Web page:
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expansion as a function of temperature

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Self-operated Regulators ⋅ Temperature Regulators

• Filling medium
To quickly obtain accurate measurements, the quantity of heat a sensor must
small heat capacity enables fastresponding sensors

absorb and release should be as low as possible. This can be achieved either by keeping the volume or the mass low, or by choosing a filling fluid with a low specific heat capacity. The quantity of heat stored in the fluid calculates as follows:

W = cp m ∆T

cp is the specific heat capacity, m the mass and ∆T the change in temperature in °C. Note that the specific heat capacity is not constant, but changes with the temperature.
water not suitable as filling medium

Due to its high specific heat capacity, water is not suitable as filling medium. It has yet another disadvantage: With the exception of water, all liquids expand continuously with increasing temperatures and condense when the temperatures fall. Water, however, reaches its highest density at 4 °C and expands at higher as well as lower temperatures. Therefore, the temperature measured in these ranges would not be clear. SAMSON temperature sensors use low-viscous, synthetic oil as filling medium. This liquid is harmless, i.e. it endangers neither health nor environment. It can be discharged with the waste water if leakage occurs (water danger class 0). Formerly used silicone oils were not accepted by the automotive industry since silicone oils cause wetting problems with water-based lacquer. Apart from liquids, resins and elastomers can also be used as filling fluid.

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Adsorption principle

CO2

activated carbon

CO2

T 1, p 1

T1 > T 2 p1 > p 2

T 2, p 2

Fig. 3: CO2 molecules depositing on activated carbon

The adsorption principle is based on a physical method. The temperature sensor contains activated carbon and carbon dioxide. When the sensor is heated by the medium to be measured, the activated carbon releases CO2 molecules. The pressure inside the sensor increases (Fig. 3), representing a significant value for each temperature value. When the internal pressure is transmitted via a control line to the operating bellows, the valve position is changed with respect to the temperature. The most important benefit of the adsorption principle is its good adaptation to the respective application. The measuring span of an adsorption sensor can be set in two ways:
flexible application... activated carbon releases CO2 molecules

4 different

types of activated carbon and gases yield different pres-

sure-temperature curves;

4 varied filling conditions yield different operating ranges. Four overlapSAMSON AG ⋅ 00/09

ping set point ranges are available, covering the range from 0 to 150 °C.

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Self-operated Regulators ⋅ Temperature Regulators

… but small thrust

These thermostats produce a smaller thrust, though, than sensors based on the liquid-expansion or vapor-pressure principle.

1 p1 p
2

2 5

3 10

8

7 9 4

p

t

11

1 Valve body 2 Valve seat 3 Plug 4 Plug stem 5 Valve spring 7 Positioning spring 8 Set point adjuster 9 Operating bellows 10 Capillary tube 11 Temperature sensor

Fig. 4: Temperature regulator based on the adsorption principle

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Vapor pressure principle The vapor pressure principle is based on a thermodynamic method. When a liquid is subjected to heat, it begins to boil at a certain temperature and steam is generated.

propane
100

n-butane

n-pentane
10

n-heptane

pv [bar]
1 0.1 -50

0

50

100

150

200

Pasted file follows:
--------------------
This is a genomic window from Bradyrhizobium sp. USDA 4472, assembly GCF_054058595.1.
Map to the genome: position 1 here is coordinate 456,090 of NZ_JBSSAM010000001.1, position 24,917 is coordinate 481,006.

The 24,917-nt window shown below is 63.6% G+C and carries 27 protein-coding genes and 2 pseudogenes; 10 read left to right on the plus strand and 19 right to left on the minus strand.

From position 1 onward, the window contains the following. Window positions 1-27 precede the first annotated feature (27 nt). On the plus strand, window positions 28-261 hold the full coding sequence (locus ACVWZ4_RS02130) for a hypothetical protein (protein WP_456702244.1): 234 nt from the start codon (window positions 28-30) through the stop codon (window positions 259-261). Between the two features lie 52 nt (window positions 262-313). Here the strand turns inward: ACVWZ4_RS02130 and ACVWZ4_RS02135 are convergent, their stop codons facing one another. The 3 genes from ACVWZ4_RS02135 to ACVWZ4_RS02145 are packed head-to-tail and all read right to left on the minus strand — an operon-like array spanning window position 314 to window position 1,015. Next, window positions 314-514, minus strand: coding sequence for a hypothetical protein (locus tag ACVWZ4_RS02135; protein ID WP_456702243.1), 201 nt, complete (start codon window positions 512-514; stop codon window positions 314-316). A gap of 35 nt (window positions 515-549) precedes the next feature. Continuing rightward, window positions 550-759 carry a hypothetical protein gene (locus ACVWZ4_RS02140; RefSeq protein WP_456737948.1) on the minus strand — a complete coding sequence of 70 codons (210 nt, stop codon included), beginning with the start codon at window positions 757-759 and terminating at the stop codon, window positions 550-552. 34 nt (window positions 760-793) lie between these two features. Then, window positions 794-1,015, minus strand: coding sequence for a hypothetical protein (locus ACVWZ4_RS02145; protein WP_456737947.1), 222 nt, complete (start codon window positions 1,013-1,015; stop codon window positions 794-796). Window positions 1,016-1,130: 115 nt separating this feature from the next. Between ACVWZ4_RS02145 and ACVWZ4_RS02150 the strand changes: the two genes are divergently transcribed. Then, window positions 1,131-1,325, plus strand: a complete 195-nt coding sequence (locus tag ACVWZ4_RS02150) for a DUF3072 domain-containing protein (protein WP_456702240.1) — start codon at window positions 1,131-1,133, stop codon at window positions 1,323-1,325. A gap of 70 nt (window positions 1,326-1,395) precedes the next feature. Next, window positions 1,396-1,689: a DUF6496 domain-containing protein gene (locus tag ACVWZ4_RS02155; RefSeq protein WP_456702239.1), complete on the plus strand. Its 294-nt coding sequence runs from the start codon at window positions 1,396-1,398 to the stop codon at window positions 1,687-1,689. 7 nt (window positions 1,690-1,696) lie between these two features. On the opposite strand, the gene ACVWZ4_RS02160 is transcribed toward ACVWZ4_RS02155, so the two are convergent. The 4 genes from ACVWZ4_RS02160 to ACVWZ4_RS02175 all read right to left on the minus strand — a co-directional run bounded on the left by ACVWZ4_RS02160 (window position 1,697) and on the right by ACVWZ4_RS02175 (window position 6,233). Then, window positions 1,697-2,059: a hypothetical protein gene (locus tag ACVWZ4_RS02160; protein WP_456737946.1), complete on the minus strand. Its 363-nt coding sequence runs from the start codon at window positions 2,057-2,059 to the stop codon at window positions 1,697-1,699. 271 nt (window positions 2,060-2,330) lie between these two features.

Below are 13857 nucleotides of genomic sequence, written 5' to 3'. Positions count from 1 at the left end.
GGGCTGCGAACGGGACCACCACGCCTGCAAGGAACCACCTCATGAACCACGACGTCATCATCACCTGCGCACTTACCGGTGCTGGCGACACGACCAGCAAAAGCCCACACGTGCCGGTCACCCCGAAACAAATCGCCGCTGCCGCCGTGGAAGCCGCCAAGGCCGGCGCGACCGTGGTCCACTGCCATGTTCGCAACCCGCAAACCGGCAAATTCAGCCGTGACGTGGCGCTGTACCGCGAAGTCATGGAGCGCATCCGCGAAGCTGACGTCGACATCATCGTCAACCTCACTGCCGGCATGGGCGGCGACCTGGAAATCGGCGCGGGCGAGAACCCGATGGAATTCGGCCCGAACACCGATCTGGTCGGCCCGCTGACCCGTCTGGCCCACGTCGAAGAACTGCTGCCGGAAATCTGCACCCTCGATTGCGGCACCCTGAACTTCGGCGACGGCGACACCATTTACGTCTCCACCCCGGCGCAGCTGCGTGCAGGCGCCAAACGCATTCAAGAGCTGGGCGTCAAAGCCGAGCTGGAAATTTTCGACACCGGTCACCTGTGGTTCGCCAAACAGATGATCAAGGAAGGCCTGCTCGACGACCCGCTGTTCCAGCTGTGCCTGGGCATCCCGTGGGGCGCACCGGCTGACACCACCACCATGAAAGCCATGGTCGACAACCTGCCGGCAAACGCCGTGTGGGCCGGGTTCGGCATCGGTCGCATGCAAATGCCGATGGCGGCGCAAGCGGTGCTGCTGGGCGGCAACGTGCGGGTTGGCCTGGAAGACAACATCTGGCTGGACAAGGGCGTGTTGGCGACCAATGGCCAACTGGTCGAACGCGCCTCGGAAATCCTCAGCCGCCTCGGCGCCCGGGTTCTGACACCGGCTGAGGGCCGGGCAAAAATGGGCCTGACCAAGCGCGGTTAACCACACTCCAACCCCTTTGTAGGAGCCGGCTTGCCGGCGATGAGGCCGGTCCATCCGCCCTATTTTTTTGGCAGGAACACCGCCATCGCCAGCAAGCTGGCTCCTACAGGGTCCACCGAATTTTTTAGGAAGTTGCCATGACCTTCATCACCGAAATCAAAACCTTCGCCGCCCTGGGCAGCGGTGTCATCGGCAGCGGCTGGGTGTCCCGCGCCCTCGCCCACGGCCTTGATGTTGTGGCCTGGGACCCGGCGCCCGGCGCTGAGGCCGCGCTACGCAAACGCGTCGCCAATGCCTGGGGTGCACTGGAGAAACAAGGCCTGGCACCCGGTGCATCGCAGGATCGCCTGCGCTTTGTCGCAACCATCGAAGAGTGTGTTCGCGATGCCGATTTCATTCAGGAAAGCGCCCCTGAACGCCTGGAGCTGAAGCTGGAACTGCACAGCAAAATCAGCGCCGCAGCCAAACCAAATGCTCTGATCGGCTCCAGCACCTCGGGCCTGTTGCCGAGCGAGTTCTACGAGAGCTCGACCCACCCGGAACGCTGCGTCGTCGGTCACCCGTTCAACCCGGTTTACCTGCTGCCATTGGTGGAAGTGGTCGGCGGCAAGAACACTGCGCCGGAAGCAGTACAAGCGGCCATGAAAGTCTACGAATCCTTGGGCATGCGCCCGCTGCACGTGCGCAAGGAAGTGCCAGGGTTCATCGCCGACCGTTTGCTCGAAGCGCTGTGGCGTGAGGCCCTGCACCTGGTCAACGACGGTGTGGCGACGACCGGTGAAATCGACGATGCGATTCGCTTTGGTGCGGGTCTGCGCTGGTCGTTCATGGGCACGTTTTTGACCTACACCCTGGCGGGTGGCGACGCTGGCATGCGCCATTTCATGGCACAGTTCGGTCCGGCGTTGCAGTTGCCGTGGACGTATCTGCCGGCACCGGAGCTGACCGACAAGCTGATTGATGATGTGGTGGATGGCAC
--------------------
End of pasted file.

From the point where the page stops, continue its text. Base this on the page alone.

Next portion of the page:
T [°C]
Fig. 5: Steam pressure curves of hydrocarbons

The boiling temperature, however, depends on the prevailing pressure. The lower the pressure, the lower the temperature at which the liquid starts to boil. Example: In an open vessel, water boils at 100 °C. The boiling temperature in a pressure cooker, however, is considerably higher because the pressure created in the airtight cooker is much higher. The steam pressure curves of hydrocarbons are plotted in Fig. 5. When the
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sensor system utilizes steam pressure curve

temperature of the medium to be measured increases, the boiling pressure in the closed sensor system increases as well, following the rising steam curve.

11

Self-operated Regulators ⋅ Temperature Regulators

Depending on the measured temperature, a significant pressure is created in the sensor. The internal sensor pressure acts on a bellows in the thermostat, generating a thrust. The filling medium in sensors for self-operated regulators often is a mixture of hydrocarbon compounds (HC-compounds). The maximum ambient temperature must be minimum 15 K lower than the set point to prevent the filling medium from vaporizing in the control line. The basic properties of the different measurement methods are compared in the following table.

Sensor thrust expansion behavior excess. temp. safety mount. position

liquid expansion strong linear

adsorption weak linear

vapor pressure medium not linear

low any

high any

medium defined

Table 1: Properties of different sensor systems

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How the sensor design influences the dynamic behavior

Y water
1

0.6 0.2

air bulb sensor

Y
1

200

400

600

800

t [s]

water
0.6

four-bulb air sensor

0.2

200

400

600

800

t [s]

Fig. 6: Unit step response of a bulb sensor and a four-bulb sensor

Types of bulb sensors Bulb sensors are in direct contact with the medium. The resulting heat exchange is characterized by the heat transfer coefficient. The heat transfer coefficients of liquids are remarkably higher than those of
SAMSON AG ⋅ 00/09

sensors require large heat transfer surfaces

gases. Temperature changes of a liquid act therefore faster on the sensor case, the filling medium and finally the valve position. When sizing the temperature sensor, the surface provided for heat transfer must be as large as possible. While the cylindrical surface of a bulb sensor is sufficient for mea-

13

Self-operated Regulators ⋅ Temperature Regulators